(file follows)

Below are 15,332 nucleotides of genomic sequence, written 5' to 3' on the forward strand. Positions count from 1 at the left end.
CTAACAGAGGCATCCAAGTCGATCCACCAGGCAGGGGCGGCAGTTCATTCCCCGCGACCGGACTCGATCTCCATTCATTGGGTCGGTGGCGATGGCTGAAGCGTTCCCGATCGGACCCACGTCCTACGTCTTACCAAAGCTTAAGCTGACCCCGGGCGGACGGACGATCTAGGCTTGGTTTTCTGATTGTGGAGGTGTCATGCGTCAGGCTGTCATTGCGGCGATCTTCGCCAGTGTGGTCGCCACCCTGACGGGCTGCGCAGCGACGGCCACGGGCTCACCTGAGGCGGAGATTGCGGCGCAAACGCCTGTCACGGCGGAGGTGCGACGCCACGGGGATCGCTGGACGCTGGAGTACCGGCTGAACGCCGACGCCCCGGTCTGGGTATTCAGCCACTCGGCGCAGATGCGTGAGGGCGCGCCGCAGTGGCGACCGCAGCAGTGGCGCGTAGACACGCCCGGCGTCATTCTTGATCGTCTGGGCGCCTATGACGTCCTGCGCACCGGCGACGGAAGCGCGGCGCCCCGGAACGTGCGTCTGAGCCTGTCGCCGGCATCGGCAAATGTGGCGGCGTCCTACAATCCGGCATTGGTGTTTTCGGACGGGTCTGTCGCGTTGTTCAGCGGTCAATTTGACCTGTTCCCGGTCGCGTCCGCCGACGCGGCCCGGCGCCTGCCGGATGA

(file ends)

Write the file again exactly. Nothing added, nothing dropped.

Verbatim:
Below are 15,332 nucleotides of genomic sequence, written 5' to 3' on the forward strand. Positions count from 1 at the left end.
CTAACAGAGGCATCCAAGTCGATCCACCAGGCAGGGGCGGCAGTTCATTCCCCGCGACCGGACTCGATCTCCATTCATTGGGTCGGTGGCGATGGCTGAAGCGTTCCCGATCGGACCCACGTCCTACGTCTTACCAAAGCTTAAGCTGACCCCGGGCGGACGGACGATCTAGGCTTGGTTTTCTGATTGTGGAGGTGTCATGCGTCAGGCTGTCATTGCGGCGATCTTCGCCAGTGTGGTCGCCACCCTGACGGGCTGCGCAGCGACGGCCACGGGCTCACCTGAGGCGGAGATTGCGGCGCAAACGCCTGTCACGGCGGAGGTGCGACGCCACGGGGATCGCTGGACGCTGGAGTACCGGCTGAACGCCGACGCCCCGGTCTGGGTATTCAGCCACTCGGCGCAGATGCGTGAGGGCGCGCCGCAGTGGCGACCGCAGCAGTGGCGCGTAGACACGCCCGGCGTCATTCTTGATCGTCTGGGCGCCTATGACGTCCTGCGCACCGGCGACGGAAGCGCGGCGCCCCGGAACGTGCGTCTGAGCCTGTCGCCGGCATCGGCAAATGTGGCGGCGTCCTACAATCCGGCATTGGTGTTTTCGGACGGGTCTGTCGCGTTGTTCAGCGGTCAATTTGACCTGTTCCCGGTCGCGTCCGCCGACGCGGCCCGGCGCCTGCCGGATGA